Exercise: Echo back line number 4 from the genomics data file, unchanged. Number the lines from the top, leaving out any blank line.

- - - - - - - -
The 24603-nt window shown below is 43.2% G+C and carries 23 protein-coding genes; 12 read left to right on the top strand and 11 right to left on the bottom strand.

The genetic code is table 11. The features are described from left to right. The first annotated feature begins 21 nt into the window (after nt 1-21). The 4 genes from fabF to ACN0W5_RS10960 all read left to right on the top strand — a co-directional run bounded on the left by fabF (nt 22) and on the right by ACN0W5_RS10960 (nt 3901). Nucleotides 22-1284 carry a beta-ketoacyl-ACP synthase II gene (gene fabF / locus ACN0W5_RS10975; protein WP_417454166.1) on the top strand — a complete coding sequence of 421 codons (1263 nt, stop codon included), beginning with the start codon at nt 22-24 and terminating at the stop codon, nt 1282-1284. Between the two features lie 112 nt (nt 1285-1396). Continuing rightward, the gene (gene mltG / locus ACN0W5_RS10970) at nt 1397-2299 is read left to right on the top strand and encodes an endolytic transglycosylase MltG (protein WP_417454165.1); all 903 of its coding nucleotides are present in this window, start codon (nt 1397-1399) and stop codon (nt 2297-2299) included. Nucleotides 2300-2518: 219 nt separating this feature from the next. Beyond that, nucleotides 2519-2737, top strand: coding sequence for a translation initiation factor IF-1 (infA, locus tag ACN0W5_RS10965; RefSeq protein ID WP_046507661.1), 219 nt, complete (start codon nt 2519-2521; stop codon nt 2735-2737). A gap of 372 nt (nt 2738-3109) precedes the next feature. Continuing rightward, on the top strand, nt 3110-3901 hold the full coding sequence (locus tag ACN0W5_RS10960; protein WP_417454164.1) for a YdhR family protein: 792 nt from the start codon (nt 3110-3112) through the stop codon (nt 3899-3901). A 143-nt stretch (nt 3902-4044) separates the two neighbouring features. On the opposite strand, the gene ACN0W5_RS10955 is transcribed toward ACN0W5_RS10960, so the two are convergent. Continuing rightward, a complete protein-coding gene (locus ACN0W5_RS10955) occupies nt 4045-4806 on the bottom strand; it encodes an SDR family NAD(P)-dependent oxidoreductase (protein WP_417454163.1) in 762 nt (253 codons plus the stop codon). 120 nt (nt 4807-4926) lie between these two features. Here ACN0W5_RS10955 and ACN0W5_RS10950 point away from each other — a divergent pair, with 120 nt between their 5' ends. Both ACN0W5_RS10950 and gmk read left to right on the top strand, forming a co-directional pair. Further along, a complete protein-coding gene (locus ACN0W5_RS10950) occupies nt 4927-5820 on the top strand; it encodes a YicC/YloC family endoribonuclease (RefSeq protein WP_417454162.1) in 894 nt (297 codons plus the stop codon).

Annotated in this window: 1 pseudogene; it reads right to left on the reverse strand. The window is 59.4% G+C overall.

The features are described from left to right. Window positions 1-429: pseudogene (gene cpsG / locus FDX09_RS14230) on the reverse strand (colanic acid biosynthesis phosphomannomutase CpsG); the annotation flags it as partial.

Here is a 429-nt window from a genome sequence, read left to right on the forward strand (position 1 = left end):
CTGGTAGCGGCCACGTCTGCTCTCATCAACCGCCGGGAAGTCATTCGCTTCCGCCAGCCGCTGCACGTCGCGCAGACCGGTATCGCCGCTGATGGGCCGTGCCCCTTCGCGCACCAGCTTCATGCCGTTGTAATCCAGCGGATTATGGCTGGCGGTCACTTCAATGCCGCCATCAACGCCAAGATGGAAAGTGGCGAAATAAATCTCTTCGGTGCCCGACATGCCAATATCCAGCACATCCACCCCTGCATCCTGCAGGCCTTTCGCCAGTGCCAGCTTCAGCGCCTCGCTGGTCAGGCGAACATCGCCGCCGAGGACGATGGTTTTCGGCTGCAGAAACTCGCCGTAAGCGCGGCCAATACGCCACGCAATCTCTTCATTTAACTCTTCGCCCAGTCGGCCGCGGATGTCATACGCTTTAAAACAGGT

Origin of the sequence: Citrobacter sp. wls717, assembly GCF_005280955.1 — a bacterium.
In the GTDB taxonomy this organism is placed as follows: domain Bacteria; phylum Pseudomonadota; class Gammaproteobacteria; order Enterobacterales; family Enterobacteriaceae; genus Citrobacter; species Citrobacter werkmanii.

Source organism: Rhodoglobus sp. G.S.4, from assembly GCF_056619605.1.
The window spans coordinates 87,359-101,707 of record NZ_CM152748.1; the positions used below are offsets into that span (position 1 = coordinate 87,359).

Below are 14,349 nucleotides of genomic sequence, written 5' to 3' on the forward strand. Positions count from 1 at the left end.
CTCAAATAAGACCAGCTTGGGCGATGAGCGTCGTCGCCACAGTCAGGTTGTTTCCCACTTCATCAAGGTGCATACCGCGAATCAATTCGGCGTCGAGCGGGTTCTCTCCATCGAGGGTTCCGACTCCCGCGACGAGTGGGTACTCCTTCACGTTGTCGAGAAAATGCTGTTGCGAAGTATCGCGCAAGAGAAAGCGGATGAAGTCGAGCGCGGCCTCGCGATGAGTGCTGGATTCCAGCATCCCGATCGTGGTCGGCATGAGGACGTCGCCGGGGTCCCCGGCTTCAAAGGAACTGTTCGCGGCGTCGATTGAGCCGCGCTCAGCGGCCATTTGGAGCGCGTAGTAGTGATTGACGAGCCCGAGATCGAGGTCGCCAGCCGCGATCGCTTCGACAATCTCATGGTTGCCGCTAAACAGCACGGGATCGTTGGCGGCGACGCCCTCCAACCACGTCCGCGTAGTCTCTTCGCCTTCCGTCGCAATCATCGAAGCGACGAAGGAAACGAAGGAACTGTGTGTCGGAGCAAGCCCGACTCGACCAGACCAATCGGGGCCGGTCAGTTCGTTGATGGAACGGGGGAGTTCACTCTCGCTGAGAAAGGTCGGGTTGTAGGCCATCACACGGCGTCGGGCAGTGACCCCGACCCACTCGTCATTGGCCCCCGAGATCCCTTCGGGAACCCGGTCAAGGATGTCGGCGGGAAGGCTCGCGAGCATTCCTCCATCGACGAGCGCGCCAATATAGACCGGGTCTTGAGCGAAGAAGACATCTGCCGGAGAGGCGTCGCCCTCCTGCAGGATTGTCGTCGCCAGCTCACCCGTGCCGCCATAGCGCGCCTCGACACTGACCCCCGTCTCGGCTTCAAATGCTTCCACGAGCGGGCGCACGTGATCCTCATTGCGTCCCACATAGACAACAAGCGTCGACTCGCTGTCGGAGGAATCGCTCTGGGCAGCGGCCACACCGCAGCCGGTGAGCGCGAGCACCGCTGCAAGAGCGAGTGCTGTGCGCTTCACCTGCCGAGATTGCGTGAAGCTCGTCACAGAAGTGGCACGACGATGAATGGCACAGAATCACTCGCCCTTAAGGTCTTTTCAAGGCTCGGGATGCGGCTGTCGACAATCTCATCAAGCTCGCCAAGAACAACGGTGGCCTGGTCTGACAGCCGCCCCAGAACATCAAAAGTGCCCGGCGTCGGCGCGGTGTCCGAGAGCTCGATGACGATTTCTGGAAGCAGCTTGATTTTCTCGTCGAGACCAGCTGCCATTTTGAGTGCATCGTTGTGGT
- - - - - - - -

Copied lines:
The features are described from left to right. Window positions 1-429: pseudogene (gene cpsG / locus FDX09_RS14230) on the reverse strand (colanic acid biosynthesis phosphomannomutase CpsG); the annotation flags it as partial.